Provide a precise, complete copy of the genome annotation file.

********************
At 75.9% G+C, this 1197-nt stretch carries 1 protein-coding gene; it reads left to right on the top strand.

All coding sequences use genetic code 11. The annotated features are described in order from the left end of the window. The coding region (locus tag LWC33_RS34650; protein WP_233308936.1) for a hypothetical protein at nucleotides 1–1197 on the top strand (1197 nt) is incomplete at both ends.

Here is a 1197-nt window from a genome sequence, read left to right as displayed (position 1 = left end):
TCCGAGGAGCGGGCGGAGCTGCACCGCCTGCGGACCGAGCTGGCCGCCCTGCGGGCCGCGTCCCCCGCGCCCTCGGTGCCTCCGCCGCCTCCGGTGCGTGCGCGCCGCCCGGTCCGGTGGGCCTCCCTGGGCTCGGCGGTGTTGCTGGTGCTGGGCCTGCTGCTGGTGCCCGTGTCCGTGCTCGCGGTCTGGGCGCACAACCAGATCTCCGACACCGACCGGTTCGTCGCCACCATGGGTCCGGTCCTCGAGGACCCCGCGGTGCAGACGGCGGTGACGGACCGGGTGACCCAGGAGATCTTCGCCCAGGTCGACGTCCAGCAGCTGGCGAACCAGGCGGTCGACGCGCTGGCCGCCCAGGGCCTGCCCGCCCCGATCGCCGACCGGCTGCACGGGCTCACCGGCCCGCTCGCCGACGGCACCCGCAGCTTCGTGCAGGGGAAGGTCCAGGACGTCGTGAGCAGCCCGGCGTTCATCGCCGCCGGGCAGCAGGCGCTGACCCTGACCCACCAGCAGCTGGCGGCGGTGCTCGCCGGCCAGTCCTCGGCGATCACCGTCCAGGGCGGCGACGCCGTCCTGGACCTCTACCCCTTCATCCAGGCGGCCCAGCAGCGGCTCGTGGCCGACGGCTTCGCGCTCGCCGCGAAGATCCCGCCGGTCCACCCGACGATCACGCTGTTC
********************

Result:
At 75.9% G+C, this 1197-nt stretch carries 1 protein-coding gene; it reads left to right on the top strand.

All coding sequences use genetic code 11. The annotated features are described in order from the left end of the window. The coding region (locus tag LWC33_RS34650; protein WP_233308936.1) for a hypothetical protein at nucleotides 1–1197 on the top strand (1197 nt) is incomplete at both ends.

Here is a 1197-nt window from a genome sequence, read left to right as displayed (position 1 = left end):
TCCGAGGAGCGGGCGGAGCTGCACCGCCTGCGGACCGAGCTGGCCGCCCTGCGGGCCGCGTCCCCCGCGCCCTCGGTGCCTCCGCCGCCTCCGGTGCGTGCGCGCCGCCCGGTCCGGTGGGCCTCCCTGGGCTCGGCGGTGTTGCTGGTGCTGGGCCTGCTGCTGGTGCCCGTGTCCGTGCTCGCGGTCTGGGCGCACAACCAGATCTCCGACACCGACCGGTTCGTCGCCACCATGGGTCCGGTCCTCGAGGACCCCGCGGTGCAGACGGCGGTGACGGACCGGGTGACCCAGGAGATCTTCGCCCAGGTCGACGTCCAGCAGCTGGCGAACCAGGCGGTCGACGCGCTGGCCGCCCAGGGCCTGCCCGCCCCGATCGCCGACCGGCTGCACGGGCTCACCGGCCCGCTCGCCGACGGCACCCGCAGCTTCGTGCAGGGGAAGGTCCAGGACGTCGTGAGCAGCCCGGCGTTCATCGCCGCCGGGCAGCAGGCGCTGACCCTGACCCACCAGCAGCTGGCGGCGGTGCTCGCCGGCCAGTCCTCGGCGATCACCGTCCAGGGCGGCGACGCCGTCCTGGACCTCTACCCCTTCATCCAGGCGGCCCAGCAGCGGCTCGTGGCCGACGGCTTCGCGCTCGCCGCGAAGATCCCGCCGGTCCACCCGACGATCACGCTGTTC